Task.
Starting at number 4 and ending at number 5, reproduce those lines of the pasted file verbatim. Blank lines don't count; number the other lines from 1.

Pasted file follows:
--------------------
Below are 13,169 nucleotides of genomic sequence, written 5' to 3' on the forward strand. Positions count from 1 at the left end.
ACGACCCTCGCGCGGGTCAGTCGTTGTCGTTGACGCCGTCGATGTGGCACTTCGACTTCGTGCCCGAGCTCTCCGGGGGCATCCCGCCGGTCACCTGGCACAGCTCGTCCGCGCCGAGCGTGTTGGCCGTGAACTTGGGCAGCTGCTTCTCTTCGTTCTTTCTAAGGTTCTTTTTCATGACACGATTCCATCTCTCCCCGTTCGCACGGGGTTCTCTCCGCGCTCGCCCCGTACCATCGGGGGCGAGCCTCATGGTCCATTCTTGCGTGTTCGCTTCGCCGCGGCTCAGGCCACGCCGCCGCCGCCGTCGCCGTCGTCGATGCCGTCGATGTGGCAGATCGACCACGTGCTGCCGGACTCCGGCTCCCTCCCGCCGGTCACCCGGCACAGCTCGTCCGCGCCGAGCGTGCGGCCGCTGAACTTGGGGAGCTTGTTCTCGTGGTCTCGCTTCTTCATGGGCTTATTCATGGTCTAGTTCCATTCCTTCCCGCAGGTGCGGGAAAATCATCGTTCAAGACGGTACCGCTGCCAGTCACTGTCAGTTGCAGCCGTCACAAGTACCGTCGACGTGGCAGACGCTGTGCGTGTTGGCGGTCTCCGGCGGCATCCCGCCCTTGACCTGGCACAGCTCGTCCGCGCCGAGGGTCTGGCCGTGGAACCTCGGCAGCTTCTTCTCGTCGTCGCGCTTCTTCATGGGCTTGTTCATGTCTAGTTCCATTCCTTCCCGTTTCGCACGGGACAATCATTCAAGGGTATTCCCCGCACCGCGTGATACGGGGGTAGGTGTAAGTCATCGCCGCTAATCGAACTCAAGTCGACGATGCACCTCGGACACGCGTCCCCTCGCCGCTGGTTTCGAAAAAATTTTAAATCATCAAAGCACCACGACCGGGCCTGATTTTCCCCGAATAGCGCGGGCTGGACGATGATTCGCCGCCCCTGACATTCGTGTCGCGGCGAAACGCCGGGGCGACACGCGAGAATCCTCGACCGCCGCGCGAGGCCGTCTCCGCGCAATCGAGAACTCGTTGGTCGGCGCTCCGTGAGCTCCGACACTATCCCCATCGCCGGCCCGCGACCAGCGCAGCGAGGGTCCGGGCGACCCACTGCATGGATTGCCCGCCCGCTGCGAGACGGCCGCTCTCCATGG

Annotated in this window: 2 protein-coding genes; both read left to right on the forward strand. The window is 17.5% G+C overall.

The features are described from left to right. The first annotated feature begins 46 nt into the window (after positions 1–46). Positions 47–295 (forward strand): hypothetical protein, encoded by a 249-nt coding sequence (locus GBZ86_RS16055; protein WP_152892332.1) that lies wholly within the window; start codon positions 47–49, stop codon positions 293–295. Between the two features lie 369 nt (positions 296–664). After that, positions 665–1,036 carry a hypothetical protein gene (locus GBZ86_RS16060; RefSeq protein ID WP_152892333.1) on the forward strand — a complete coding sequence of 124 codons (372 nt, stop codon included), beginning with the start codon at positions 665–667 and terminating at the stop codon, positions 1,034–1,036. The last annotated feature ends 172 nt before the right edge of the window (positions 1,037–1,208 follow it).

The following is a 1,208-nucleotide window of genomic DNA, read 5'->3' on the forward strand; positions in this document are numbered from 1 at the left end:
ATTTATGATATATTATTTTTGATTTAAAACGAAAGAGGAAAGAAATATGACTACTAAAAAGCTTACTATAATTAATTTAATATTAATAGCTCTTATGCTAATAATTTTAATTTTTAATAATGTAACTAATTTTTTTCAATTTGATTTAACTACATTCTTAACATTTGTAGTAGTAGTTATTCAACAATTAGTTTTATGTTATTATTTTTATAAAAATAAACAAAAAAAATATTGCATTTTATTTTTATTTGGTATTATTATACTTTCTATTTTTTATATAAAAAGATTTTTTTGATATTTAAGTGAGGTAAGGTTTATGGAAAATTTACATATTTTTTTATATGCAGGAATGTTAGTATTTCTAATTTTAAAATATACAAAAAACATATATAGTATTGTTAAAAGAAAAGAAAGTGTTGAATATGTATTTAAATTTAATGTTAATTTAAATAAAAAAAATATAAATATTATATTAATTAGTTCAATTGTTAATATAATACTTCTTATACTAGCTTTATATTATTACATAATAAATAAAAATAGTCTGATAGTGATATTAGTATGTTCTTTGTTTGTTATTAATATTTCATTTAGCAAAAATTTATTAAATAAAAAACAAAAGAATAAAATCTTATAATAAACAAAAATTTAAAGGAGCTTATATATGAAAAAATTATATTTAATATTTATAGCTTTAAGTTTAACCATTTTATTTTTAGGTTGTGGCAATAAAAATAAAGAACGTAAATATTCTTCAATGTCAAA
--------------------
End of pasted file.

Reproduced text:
The features are described from left to right. The first annotated feature begins 46 nt into the window (after positions 1–46). Positions 47–295 (forward strand): hypothetical protein, encoded by a 249-nt coding sequence (locus GBZ86_RS16055; protein WP_152892332.1) that lies wholly within the window; start codon positions 47–49, stop codon positions 293–295. Between the two features lie 369 nt (positions 296–664). After that, positions 665–1,036 carry a hypothetical protein gene (locus GBZ86_RS16060; RefSeq protein ID WP_152892333.1) on the forward strand — a complete coding sequence of 124 codons (372 nt, stop codon included), beginning with the start codon at positions 665–667 and terminating at the stop codon, positions 1,034–1,036. The last annotated feature ends 172 nt before the right edge of the window (positions 1,037–1,208 follow it).

The following is a 1,208-nucleotide window of genomic DNA, read 5'->3' on the forward strand; positions in this document are numbered from 1 at the left end: